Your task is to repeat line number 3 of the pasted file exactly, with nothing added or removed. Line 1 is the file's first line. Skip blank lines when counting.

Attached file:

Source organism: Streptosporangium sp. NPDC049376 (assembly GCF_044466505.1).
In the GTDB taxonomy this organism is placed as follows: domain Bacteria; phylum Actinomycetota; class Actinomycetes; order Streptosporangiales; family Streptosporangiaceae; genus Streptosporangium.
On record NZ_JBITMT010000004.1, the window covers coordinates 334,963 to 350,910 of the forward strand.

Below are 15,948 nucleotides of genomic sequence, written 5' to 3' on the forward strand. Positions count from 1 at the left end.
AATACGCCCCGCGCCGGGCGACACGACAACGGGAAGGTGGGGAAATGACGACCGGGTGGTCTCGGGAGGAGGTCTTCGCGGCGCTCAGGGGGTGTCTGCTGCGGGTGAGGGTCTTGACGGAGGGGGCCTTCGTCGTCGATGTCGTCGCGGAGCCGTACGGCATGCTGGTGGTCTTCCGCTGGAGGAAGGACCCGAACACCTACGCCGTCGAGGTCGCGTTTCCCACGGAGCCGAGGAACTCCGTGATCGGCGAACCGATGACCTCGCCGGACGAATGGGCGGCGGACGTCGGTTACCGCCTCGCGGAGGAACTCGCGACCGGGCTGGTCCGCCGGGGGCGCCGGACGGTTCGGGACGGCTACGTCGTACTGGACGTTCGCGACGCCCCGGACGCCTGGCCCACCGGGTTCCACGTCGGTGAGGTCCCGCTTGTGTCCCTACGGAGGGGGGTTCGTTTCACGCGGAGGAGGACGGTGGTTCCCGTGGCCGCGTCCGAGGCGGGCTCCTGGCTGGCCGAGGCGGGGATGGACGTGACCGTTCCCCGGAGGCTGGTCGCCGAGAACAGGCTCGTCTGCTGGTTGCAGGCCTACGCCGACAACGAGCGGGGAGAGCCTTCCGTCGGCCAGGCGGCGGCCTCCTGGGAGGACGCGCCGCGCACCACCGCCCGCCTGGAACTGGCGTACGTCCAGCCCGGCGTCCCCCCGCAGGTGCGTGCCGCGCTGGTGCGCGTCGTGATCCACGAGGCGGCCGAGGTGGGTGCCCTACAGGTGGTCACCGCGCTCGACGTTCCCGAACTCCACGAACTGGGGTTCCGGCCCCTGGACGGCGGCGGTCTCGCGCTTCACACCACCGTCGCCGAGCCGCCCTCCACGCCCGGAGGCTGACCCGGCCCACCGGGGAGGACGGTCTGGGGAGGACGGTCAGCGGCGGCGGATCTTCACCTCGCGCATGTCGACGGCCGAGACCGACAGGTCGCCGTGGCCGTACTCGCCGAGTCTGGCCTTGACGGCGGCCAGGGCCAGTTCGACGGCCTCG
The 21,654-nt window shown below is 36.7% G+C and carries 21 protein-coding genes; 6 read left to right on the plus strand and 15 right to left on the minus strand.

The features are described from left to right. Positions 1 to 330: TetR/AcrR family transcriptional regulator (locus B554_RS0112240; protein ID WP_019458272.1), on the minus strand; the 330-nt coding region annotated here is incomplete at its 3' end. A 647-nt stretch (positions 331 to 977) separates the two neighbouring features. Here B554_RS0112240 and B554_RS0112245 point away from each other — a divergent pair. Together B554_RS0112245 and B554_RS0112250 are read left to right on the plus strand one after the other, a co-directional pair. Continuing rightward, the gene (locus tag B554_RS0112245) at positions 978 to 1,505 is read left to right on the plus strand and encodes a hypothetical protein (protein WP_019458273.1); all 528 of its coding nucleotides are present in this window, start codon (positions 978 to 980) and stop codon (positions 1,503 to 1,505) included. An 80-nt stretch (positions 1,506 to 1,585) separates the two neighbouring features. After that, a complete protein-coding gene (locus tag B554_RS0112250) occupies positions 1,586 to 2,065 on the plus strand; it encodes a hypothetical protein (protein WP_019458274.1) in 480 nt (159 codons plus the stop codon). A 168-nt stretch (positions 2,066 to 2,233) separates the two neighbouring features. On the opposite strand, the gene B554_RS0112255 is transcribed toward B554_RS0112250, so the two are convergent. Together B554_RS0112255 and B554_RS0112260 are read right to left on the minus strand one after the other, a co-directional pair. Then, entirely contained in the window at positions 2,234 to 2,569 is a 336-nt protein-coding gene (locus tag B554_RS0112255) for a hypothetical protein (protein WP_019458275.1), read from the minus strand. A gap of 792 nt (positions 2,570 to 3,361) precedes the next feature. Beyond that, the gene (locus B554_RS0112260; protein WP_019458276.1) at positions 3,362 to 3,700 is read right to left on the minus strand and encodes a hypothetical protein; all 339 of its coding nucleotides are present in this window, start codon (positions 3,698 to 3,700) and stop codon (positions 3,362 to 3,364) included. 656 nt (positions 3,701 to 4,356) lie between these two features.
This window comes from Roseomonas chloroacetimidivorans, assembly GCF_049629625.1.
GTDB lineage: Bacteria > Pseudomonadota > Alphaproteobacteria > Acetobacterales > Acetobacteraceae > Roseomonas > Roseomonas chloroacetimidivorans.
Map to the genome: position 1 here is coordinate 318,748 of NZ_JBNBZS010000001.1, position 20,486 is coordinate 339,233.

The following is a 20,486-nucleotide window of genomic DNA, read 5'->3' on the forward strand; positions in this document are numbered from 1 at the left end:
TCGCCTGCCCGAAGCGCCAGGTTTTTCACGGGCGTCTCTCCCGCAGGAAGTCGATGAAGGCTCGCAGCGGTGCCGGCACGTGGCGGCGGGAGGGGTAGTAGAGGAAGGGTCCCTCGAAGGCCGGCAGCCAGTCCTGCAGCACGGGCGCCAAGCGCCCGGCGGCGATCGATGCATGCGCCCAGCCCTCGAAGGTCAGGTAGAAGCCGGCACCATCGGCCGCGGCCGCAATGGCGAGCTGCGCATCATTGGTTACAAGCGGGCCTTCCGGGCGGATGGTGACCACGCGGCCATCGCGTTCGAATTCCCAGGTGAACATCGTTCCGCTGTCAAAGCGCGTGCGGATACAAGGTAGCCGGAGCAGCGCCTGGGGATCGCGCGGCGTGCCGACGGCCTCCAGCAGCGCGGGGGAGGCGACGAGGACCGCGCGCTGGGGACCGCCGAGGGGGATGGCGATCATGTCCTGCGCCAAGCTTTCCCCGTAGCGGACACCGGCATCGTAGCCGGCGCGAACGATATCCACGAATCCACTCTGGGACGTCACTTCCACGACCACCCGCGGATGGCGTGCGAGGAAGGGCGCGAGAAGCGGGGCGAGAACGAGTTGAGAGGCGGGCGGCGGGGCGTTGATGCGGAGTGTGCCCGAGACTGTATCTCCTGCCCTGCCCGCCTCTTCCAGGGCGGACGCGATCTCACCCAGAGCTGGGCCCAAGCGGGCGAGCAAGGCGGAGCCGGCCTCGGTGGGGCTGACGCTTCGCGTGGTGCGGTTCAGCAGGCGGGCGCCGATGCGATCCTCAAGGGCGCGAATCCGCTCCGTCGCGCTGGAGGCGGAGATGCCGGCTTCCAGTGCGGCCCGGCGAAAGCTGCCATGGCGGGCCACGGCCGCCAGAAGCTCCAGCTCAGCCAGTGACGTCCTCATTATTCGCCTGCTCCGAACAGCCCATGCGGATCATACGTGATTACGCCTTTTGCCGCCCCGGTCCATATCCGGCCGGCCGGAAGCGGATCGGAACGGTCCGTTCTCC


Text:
On record NZ_JBITMT010000004.1, the window covers coordinates 334,963 to 350,910 of the forward strand.